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Europe Withering on Grapevine
06/15/2009 12:58 pm EST
A recession that has squeezed wine growers and restaurateurs poses a renewed threat to European investors, writes Gordon Pape in the Internet Wealth Builder.
Traveling through the bucolic countryside of Burgundy, you'd never know there was a recession on. The tiny villages along the road… are clean and prosperous looking. Up on the slopes, where the grapes that produce some of the world's most coveted and expensive wines are grown, the lush vineyards are lovingly tended.
It almost seems as if you have come to an island of tranquility in a troubled world—that is, until you talk to some of the people responsible for actually selling the output of these fabled vineyards.
"Sales are down maybe 25% or 30% in Burgundy," one sales manager moans. "We're a large house, so we'll be all right. But for some of the smaller producers..." Her voice trails off, but she wasn't the first to say that some growers who depend on the sales of grapes from their tiny parcels are hurting.
"Prices have held up so far, but we're starting to see some downward pressure," says the vice-president of marketing of one of the houses that exports a significant part of its production to Canada. "Everyone will be watching the prices at this fall's auction to see what happens."
The concerns of the Burgundians were confirmed by the French Agriculture Ministry last week when it released figures showing that exports were down 15% by volume and almost 30% by value in the first quarter of this year. Even the French themselves are drinking less of their national beverage; domestic consumption was off almost 10% in 2008.
Right now, the casual visitor sees nothing of this financial stress. The town of Beaune, the center of the Burgundy wine trade, is bustling. … The shops seem busy and the tourists are everywhere. But there are a few indications that the troubles of the wine industry are trickling down. One highly rated but expensive restaurant I visited was almost deserted at lunch time. Plush seats on the patios of the pricier wine bars are empty. Shops are promoting 50%-off sales, even though the tourism season is just starting.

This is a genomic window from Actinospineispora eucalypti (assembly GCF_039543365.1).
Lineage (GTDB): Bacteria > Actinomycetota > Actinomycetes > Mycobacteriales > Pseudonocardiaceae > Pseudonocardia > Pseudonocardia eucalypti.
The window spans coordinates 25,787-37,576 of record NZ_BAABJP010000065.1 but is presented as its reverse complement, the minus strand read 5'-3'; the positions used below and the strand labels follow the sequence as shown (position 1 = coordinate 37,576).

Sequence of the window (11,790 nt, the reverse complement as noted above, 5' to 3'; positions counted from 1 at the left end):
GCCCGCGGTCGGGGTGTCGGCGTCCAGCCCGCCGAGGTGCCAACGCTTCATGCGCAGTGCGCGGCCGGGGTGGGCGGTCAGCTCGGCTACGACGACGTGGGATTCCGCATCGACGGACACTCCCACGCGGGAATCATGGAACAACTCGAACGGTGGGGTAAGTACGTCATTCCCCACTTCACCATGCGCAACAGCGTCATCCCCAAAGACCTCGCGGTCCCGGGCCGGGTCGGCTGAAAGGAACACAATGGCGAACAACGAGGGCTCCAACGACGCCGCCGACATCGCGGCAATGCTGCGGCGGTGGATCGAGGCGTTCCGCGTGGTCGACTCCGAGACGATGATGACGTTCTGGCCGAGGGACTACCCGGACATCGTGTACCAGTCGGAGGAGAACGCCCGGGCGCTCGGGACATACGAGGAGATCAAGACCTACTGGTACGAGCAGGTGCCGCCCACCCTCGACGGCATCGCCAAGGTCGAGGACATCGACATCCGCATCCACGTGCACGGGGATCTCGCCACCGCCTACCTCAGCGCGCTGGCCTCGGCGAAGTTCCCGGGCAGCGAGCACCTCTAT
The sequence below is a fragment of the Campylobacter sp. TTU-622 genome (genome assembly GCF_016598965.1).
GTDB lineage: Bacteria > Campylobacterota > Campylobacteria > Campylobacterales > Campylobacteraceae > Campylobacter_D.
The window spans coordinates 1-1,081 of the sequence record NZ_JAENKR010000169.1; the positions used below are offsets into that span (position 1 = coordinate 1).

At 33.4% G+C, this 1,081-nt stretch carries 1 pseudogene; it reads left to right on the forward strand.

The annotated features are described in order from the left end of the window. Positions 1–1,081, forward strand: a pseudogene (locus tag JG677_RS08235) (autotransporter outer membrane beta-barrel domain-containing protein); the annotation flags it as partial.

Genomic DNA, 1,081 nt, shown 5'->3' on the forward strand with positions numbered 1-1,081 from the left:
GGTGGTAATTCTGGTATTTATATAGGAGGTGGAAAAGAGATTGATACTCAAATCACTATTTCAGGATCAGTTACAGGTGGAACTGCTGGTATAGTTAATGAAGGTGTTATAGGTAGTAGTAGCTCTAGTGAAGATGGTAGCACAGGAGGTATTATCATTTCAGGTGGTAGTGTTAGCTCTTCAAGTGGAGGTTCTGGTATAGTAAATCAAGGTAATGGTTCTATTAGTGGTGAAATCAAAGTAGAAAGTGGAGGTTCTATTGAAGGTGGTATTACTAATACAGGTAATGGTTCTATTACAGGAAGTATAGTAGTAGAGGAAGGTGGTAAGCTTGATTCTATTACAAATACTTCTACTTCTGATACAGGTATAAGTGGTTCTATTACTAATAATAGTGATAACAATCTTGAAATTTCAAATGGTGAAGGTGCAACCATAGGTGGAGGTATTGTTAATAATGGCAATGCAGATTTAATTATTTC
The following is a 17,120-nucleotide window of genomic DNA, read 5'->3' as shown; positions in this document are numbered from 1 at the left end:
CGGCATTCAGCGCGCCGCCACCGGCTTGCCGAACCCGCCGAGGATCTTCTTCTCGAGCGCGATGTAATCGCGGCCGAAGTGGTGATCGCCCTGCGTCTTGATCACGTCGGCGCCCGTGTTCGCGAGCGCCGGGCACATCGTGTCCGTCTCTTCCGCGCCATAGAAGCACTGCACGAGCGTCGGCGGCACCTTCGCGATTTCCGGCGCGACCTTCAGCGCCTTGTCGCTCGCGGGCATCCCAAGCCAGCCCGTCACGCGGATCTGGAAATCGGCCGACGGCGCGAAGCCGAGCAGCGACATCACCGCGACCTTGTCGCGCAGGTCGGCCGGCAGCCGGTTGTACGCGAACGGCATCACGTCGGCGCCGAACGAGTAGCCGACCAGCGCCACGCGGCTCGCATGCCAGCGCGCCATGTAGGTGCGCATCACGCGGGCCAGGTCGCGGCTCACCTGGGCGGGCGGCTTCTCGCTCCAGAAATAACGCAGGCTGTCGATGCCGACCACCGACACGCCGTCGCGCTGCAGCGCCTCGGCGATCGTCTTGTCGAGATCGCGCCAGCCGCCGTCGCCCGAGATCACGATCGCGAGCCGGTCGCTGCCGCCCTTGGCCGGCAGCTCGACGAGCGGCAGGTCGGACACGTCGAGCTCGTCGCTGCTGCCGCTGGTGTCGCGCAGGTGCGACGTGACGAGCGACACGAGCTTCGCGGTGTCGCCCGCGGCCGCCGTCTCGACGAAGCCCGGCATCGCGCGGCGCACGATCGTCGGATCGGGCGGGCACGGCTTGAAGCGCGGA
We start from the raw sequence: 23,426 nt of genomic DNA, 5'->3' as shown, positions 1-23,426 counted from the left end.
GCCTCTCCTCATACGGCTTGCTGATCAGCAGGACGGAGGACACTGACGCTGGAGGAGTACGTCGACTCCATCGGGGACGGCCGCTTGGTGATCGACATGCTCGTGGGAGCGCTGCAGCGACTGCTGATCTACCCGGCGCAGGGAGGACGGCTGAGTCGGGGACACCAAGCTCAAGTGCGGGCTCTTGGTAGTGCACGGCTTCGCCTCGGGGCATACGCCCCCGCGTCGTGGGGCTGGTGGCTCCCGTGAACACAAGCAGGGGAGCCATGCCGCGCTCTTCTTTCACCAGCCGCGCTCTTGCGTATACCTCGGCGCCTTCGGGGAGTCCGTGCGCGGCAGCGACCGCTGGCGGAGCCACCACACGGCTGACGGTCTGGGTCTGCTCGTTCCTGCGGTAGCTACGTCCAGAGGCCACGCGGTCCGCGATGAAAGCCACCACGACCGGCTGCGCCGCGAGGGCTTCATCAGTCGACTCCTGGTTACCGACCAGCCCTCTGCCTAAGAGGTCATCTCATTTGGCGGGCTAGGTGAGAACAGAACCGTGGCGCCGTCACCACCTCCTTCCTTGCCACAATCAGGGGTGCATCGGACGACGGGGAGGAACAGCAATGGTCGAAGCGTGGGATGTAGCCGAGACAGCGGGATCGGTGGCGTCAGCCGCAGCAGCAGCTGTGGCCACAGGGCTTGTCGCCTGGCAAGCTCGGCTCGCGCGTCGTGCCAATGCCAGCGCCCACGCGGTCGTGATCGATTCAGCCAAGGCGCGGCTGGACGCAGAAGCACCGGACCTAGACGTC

[Meanwhile,] in Lyon, France's third largest city, the famous Paul Bocuse market, which is filled with high-end specialty food retailers, was almost deserted on what would normally be a busy Saturday morning. A reservation at the up-and-coming two-star restaurant of Nicholas Le Bec? No problem. It would normally have to be made months in advance. Want to stay at a four-star hotel? There are plenty of rooms available.
The reality is that France, and the rest of Europe, is suffering every bit as much as North America, perhaps even more. Unemployment in France jumped 2.4% in April and the country now reports 2.5 million people are out of work. Youth unemployment is especially high, increasing by 42.5% in the past year.
Normally, unemployment rates at this level would bring the French out into the streets in protest. But reaction so far has been surprisingly muted apart from a few highly publicized executive hostage-takings, all of which ended peacefully. An attempt to organize a national day of protest in early May fell flat. People seem to believe that there is nothing to be gained by rioting, and they're right.
Governments across the continent are spending billions of euros in an attempt to kick-start the economy, and their efforts are being rewarded with an upswing in consumer and business confidence. The European Commission reported [recently] that the overall Economic Sentiment Indicator rose 3.1% in April, the second straight monthly increase.
European stock markets have reflected this "worst-is-over" philosophy. The Dow Jones Stoxx 600 Index, which tracks a selected list of small-, mid-, and large-cap companies from across Europe, is up about 30% from its early March low and is in positive territory for 2009.
Many economists are suspicious of the spring rally and question its sustainability. The reasons for the concern include an expected continued squeeze on margins, a decline in earnings [that could reach] 20%, and a rise in the value of the euro against the US dollar, which will hurt exporters.
The overall message is that if you have not profited from the rally in the European markets, don't jump in now. We could see a significant correction this summer as reality replaces hope.
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